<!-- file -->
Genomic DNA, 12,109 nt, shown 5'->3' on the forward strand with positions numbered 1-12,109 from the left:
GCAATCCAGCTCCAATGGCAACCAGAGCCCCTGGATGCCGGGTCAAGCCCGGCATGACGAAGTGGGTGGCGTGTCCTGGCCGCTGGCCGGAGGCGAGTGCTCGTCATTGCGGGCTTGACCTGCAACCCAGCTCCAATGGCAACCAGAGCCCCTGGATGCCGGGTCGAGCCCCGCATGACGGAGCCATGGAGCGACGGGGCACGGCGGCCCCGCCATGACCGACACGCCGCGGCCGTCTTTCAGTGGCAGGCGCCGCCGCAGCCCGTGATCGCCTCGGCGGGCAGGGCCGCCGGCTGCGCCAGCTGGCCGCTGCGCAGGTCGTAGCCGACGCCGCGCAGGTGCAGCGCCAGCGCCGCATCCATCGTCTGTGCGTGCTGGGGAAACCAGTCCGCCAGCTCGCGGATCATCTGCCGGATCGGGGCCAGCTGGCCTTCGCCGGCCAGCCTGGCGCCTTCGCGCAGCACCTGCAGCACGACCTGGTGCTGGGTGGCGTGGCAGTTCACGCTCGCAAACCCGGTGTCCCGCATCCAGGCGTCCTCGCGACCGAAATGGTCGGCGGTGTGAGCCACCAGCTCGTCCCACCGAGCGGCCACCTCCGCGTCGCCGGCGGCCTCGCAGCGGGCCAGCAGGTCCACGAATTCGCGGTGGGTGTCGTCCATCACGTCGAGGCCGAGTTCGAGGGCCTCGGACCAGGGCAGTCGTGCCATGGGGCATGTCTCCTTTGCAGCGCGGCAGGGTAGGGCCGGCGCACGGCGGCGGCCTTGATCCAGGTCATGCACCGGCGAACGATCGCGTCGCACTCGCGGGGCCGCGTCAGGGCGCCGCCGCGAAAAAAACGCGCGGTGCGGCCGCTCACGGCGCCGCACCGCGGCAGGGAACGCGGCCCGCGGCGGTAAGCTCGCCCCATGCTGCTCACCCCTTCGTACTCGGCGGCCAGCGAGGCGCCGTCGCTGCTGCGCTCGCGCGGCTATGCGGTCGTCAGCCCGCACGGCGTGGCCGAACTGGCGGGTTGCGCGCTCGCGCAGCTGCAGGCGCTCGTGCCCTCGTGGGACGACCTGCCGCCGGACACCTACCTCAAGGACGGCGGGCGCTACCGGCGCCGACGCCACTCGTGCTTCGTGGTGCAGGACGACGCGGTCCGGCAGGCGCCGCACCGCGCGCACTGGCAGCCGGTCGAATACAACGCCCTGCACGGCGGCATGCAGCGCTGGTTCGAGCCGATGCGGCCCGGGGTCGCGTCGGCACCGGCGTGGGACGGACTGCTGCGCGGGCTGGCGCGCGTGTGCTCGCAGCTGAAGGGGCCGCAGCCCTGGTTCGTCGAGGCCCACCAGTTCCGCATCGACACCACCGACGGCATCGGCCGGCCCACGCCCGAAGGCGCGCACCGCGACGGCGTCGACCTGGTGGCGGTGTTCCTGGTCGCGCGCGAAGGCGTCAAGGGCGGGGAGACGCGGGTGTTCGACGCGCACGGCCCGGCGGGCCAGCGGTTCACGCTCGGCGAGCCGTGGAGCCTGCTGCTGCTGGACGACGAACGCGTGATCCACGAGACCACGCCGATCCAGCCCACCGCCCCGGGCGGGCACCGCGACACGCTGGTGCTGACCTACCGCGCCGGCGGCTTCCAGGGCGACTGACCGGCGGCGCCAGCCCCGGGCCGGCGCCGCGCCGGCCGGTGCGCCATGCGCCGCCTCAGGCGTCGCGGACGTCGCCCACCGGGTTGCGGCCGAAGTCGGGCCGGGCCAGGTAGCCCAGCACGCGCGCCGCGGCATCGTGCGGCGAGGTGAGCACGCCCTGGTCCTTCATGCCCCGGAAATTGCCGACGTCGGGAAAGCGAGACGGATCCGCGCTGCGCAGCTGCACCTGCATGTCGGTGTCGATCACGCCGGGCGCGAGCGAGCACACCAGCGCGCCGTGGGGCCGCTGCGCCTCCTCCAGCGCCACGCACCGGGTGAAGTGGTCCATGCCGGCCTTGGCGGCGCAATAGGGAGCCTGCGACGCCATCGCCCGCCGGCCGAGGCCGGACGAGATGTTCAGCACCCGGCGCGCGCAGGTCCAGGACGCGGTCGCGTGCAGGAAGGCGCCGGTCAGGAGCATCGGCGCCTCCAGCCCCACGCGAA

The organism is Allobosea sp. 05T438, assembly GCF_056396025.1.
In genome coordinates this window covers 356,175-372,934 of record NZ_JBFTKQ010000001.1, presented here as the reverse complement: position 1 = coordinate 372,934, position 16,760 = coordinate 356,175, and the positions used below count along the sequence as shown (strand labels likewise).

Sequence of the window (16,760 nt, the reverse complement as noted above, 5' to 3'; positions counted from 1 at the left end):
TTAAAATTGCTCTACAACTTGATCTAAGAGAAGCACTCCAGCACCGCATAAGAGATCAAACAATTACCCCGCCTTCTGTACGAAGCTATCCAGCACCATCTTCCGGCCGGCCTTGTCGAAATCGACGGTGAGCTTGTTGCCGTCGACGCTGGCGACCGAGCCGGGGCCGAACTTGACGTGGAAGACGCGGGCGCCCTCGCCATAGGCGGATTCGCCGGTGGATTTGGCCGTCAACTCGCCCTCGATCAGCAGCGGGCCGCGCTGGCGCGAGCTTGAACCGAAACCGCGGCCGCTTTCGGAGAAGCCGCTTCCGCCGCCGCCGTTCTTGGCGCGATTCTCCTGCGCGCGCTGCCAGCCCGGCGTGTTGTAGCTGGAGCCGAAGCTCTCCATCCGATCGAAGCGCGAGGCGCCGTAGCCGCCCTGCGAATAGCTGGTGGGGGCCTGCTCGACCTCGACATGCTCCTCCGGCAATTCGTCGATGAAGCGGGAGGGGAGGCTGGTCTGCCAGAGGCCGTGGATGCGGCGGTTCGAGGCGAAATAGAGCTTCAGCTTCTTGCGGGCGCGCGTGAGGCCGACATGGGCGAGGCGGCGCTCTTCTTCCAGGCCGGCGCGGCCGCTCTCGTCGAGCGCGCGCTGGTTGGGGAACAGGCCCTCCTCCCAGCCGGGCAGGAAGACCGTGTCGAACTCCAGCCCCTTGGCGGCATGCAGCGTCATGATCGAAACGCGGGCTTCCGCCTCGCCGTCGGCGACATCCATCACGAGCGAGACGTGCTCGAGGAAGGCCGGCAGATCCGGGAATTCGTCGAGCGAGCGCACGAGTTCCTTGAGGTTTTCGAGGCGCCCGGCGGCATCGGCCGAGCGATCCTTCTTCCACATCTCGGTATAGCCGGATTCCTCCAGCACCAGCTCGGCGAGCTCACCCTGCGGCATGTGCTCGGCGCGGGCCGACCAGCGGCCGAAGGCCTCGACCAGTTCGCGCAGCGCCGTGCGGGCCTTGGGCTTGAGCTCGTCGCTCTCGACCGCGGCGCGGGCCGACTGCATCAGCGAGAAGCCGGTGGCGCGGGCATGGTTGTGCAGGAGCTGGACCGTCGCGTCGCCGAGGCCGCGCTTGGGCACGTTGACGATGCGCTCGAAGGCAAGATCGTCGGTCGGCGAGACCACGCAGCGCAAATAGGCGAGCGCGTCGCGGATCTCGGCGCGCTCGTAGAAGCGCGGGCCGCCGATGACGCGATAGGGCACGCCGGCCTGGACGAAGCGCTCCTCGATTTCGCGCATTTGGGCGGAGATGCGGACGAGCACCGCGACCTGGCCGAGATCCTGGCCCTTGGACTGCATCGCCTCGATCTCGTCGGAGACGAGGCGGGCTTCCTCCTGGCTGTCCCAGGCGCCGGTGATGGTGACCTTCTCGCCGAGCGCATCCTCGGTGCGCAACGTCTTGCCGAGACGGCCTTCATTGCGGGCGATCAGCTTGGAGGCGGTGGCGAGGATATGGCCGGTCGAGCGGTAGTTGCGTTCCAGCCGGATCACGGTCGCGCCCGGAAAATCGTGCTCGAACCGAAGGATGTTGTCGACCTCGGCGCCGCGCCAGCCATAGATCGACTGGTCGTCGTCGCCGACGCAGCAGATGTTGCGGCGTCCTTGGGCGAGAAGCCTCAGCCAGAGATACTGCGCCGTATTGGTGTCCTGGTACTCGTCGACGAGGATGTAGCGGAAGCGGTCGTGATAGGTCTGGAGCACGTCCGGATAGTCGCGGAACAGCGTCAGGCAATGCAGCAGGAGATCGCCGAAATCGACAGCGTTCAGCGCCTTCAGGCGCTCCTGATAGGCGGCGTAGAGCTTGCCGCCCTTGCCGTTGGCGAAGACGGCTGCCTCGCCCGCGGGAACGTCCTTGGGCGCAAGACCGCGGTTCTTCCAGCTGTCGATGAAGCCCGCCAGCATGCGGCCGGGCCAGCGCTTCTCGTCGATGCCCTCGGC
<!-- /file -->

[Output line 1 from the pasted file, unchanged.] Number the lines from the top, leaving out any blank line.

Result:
Genomic DNA, 12,109 nt, shown 5'->3' on the forward strand with positions numbered 1-12,109 from the left: